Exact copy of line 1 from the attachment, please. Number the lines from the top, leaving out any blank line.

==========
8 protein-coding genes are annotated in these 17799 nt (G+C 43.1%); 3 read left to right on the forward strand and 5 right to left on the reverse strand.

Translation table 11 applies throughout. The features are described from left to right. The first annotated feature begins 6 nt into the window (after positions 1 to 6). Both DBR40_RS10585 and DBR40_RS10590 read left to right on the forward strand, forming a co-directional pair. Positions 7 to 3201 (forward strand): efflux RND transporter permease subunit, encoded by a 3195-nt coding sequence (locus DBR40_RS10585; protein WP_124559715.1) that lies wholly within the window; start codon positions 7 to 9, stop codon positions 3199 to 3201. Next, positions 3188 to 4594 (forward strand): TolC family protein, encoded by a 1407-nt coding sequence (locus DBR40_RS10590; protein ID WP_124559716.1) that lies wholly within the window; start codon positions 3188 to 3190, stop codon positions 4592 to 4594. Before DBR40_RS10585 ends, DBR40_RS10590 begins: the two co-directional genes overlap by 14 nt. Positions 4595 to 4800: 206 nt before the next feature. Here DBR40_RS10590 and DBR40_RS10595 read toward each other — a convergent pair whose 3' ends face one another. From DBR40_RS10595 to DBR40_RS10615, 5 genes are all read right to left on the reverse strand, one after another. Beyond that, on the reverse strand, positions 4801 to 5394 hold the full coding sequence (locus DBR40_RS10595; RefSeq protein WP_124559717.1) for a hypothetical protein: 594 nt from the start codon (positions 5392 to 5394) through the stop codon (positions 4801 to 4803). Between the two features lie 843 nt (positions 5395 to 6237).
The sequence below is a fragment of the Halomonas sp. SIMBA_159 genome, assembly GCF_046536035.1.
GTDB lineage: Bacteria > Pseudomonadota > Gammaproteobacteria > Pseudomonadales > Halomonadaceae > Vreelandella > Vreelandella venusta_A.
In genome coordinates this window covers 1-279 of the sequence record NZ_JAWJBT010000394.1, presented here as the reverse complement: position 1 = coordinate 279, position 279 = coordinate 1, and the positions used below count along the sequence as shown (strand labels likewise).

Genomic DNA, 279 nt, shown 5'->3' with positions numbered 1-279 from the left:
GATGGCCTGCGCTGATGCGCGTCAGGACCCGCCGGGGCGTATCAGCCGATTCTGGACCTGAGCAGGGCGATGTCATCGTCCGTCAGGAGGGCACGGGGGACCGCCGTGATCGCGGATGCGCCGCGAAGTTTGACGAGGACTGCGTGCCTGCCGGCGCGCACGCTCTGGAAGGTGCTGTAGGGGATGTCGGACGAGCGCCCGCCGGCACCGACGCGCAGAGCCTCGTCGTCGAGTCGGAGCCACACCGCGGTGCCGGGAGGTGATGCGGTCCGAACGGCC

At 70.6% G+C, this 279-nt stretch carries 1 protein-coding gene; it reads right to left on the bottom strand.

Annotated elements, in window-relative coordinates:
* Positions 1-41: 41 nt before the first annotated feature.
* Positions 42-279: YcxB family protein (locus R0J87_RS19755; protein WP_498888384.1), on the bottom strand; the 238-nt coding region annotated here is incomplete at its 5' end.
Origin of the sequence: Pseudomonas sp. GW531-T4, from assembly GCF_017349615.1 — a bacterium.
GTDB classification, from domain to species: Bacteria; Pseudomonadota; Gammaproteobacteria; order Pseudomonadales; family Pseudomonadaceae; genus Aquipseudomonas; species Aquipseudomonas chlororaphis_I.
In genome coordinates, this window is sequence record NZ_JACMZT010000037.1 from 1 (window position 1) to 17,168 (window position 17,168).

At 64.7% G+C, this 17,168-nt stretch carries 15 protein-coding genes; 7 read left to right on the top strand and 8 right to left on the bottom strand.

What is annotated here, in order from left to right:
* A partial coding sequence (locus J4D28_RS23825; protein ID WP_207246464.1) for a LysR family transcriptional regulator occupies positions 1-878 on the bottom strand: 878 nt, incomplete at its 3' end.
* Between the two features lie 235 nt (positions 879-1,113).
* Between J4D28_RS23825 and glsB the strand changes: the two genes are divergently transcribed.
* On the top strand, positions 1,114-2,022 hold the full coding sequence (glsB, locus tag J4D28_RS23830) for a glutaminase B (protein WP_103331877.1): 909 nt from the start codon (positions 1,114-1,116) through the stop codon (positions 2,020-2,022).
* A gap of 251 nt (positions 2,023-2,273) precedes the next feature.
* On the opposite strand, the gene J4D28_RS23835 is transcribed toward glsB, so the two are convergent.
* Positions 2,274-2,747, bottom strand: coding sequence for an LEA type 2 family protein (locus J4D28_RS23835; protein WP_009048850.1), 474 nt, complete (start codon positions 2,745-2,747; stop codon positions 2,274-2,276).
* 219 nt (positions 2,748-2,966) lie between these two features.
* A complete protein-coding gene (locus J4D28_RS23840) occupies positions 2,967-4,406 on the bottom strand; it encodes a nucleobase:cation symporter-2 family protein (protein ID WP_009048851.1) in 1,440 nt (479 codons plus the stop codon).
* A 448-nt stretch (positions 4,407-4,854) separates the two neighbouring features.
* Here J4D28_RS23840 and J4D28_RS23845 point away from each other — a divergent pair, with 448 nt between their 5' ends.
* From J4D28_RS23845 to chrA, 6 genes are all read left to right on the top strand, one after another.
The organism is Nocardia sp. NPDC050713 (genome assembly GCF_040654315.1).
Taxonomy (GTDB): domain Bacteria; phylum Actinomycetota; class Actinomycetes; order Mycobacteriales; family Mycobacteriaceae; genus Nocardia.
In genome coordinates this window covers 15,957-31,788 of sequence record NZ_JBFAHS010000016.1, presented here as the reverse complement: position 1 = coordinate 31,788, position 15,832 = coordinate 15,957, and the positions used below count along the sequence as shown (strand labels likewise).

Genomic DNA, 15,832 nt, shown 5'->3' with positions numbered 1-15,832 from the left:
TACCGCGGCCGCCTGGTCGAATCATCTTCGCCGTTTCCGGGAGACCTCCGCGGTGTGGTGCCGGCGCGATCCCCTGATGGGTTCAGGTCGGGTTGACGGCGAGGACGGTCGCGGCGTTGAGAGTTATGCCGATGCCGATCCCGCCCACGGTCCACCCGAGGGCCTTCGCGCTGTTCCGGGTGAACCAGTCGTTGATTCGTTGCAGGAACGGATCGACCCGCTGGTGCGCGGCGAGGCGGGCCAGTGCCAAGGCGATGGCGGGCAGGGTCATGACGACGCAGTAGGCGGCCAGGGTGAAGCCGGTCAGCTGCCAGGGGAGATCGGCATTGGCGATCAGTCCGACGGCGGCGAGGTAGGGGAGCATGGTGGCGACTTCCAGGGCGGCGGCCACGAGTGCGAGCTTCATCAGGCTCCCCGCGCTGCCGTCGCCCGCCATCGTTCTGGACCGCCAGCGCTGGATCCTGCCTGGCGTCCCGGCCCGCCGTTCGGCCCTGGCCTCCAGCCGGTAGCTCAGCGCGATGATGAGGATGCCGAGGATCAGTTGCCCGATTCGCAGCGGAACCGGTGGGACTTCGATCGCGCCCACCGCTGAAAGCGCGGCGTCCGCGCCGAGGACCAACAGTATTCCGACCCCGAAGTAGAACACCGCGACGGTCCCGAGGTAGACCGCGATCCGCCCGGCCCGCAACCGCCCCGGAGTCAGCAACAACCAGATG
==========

8 protein-coding genes are annotated in these 17799 nt (G+C 43.1%); 3 read left to right on the forward strand and 5 right to left on the reverse strand.